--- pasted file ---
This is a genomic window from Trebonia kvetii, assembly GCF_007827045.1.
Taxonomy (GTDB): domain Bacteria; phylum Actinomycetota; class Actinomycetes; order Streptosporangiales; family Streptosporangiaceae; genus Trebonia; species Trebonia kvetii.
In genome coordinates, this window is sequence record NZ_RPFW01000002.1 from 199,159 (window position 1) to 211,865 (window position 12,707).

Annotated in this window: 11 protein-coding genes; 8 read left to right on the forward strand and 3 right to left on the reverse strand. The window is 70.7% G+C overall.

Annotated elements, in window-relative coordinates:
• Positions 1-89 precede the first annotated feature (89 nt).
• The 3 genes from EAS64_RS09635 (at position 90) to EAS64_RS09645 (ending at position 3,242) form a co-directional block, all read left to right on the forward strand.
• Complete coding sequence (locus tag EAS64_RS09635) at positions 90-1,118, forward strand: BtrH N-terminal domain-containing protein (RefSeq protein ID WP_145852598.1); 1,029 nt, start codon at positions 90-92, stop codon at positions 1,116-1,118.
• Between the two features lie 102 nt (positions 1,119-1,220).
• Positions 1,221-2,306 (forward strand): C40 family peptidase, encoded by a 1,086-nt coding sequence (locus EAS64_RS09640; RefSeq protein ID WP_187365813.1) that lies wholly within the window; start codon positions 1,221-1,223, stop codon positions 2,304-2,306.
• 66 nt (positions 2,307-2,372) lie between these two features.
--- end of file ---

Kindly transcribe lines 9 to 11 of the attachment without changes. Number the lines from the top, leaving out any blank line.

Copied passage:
• Between the two features lie 102 nt (positions 1,119-1,220).
• Positions 1,221-2,306 (forward strand): C40 family peptidase, encoded by a 1,086-nt coding sequence (locus EAS64_RS09640; RefSeq protein ID WP_187365813.1) that lies wholly within the window; start codon positions 1,221-1,223, stop codon positions 2,304-2,306.
• 66 nt (positions 2,307-2,372) lie between these two features.